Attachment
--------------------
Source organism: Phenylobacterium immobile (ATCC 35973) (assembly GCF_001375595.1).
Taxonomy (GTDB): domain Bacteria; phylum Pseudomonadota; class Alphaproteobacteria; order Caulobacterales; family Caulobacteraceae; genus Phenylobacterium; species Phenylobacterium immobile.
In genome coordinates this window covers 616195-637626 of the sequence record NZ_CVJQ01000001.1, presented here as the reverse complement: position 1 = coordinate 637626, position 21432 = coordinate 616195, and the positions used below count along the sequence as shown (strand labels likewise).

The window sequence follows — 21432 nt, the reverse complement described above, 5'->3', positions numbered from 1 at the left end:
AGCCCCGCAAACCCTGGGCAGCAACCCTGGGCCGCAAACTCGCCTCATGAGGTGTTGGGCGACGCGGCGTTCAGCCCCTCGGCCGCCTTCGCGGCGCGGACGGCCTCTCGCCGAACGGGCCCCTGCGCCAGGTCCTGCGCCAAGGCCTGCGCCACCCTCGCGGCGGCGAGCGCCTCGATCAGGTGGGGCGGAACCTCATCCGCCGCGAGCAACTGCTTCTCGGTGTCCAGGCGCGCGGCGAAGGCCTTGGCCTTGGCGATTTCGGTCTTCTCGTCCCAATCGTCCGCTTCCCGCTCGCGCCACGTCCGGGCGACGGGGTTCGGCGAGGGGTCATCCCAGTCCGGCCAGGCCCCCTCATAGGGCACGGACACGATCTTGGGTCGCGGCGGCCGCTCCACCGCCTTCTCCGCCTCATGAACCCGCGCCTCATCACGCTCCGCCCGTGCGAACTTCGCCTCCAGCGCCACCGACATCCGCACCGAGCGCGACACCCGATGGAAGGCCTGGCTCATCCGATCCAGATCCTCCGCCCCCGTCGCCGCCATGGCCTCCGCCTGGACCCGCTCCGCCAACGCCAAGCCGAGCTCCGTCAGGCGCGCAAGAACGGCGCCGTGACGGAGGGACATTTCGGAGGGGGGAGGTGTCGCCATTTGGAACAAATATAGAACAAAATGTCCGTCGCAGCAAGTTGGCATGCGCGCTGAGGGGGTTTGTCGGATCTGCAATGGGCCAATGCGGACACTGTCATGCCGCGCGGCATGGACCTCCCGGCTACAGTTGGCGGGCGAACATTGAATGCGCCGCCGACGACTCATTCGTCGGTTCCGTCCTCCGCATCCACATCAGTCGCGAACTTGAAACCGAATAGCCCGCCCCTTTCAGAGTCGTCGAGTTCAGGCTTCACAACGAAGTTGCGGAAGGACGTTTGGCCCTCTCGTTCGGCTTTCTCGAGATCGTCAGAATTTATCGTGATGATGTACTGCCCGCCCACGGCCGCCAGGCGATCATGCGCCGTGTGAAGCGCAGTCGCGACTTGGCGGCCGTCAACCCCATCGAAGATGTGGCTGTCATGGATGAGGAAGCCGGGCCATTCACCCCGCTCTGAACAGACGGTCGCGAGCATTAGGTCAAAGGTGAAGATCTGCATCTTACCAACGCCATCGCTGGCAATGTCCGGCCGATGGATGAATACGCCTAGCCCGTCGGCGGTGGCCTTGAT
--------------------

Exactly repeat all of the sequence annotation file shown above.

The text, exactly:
Source organism: Phenylobacterium immobile (ATCC 35973) (assembly GCF_001375595.1).
Taxonomy (GTDB): domain Bacteria; phylum Pseudomonadota; class Alphaproteobacteria; order Caulobacterales; family Caulobacteraceae; genus Phenylobacterium; species Phenylobacterium immobile.
In genome coordinates this window covers 616195-637626 of the sequence record NZ_CVJQ01000001.1, presented here as the reverse complement: position 1 = coordinate 637626, position 21432 = coordinate 616195, and the positions used below count along the sequence as shown (strand labels likewise).

The window sequence follows — 21432 nt, the reverse complement described above, 5'->3', positions numbered from 1 at the left end:
AGCCCCGCAAACCCTGGGCAGCAACCCTGGGCCGCAAACTCGCCTCATGAGGTGTTGGGCGACGCGGCGTTCAGCCCCTCGGCCGCCTTCGCGGCGCGGACGGCCTCTCGCCGAACGGGCCCCTGCGCCAGGTCCTGCGCCAAGGCCTGCGCCACCCTCGCGGCGGCGAGCGCCTCGATCAGGTGGGGCGGAACCTCATCCGCCGCGAGCAACTGCTTCTCGGTGTCCAGGCGCGCGGCGAAGGCCTTGGCCTTGGCGATTTCGGTCTTCTCGTCCCAATCGTCCGCTTCCCGCTCGCGCCACGTCCGGGCGACGGGGTTCGGCGAGGGGTCATCCCAGTCCGGCCAGGCCCCCTCATAGGGCACGGACACGATCTTGGGTCGCGGCGGCCGCTCCACCGCCTTCTCCGCCTCATGAACCCGCGCCTCATCACGCTCCGCCCGTGCGAACTTCGCCTCCAGCGCCACCGACATCCGCACCGAGCGCGACACCCGATGGAAGGCCTGGCTCATCCGATCCAGATCCTCCGCCCCCGTCGCCGCCATGGCCTCCGCCTGGACCCGCTCCGCCAACGCCAAGCCGAGCTCCGTCAGGCGCGCAAGAACGGCGCCGTGACGGAGGGACATTTCGGAGGGGGGAGGTGTCGCCATTTGGAACAAATATAGAACAAAATGTCCGTCGCAGCAAGTTGGCATGCGCGCTGAGGGGGTTTGTCGGATCTGCAATGGGCCAATGCGGACACTGTCATGCCGCGCGGCATGGACCTCCCGGCTACAGTTGGCGGGCGAACATTGAATGCGCCGCCGACGACTCATTCGTCGGTTCCGTCCTCCGCATCCACATCAGTCGCGAACTTGAAACCGAATAGCCCGCCCCTTTCAGAGTCGTCGAGTTCAGGCTTCACAACGAAGTTGCGGAAGGACGTTTGGCCCTCTCGTTCGGCTTTCTCGAGATCGTCAGAATTTATCGTGATGATGTACTGCCCGCCCACGGCCGCCAGGCGATCATGCGCCGTGTGAAGCGCAGTCGCGACTTGGCGGCCGTCAACCCCATCGAAGATGTGGCTGTCATGGATGAGGAAGCCGGGCCATTCACCCCGCTCTGAACAGACGGTCGCGAGCATTAGGTCAAAGGTGAAGATCTGCATCTTACCAACGCCATCGCTGGCAATGTCCGGCCGATGGATGAATACGCCTAGCCCGTCGGCGGTGGCCTTGAT